Amazing time-lapse video from China shows 1,300-tonne bridge built in less than 43 hours

It took more time to design the plan than to actually construct the bridge.

The Sanyuan Bridge in Beijing links 48 key routes and three major highways: the Airport Expressway, the China National Highway 101 and the 3rd Ring Road. Over 200,000 vehicles cross the bridge daily, so there were some major safety issues when it was discovered that the bridge was severely damaged due to the daily wear and tear from the hundreds of thousands of cars.

Engineers and city planners racked their brains in order to figure out the best and least intrusive way to overhaul the bridge in the fastest amount of time. It took 11 different iterations of the plans and countless hours of painstaking preparation, but the deconstruction of the old bridge and construction of a new one took only 43 hours to complete.

China’s first over-water highway almost complete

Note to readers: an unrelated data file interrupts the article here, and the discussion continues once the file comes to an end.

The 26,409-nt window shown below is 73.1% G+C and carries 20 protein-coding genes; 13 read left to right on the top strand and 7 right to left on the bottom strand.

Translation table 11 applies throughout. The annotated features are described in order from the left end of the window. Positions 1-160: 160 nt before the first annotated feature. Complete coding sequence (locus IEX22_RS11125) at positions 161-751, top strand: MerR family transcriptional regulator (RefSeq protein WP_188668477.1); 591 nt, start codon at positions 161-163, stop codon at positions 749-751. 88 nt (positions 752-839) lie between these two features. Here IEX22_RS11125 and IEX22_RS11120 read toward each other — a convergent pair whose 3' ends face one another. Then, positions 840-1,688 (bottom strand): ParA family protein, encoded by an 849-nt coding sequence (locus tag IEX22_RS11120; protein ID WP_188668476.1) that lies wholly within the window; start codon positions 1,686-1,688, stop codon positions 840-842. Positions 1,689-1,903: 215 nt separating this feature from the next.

RocketNews 24:

If you’re like me, you’re probably more accustomed to seeing bridges cross rivers rather than run along their length. But this stretch of highway which was recently completed in Xingshan County of China’s Hubei Province does just that. Are the bridge’s creators crazy, or crazy like an ecologically minded fox?

The complete road runs about 10.5km (6.5mi) connecting Xingshan County with the Yiba Expressway.

Of the full roadway about 4km (2.5mi) runs over a mountain stream. It’s said that this was done to protect the environment by avoiding cutting through the forest or mountain itself.

The above-water stretch of highway cost about 2 million yuan (US$320,000) which was nearly half of the 4.4 million yuan ($700,000) it cost to build the entire thing.

In addition to not disturbing the landscape of the mountain it also provides motorists with a gorgeous view as they pass through.

Comments from Chinese readers about the road were mixed, with some celebrating this first-of-its-kind bridge as “an example of harmony between people and nature.

Many others questioned whether this plan was truly more environmentally sound than other methods – such as tunneling through the mountain – or simply cheaper.

There were also those who questioned the safety of such a bridge, but we will have to see how it fares when it opens to the public sometime in early 2015.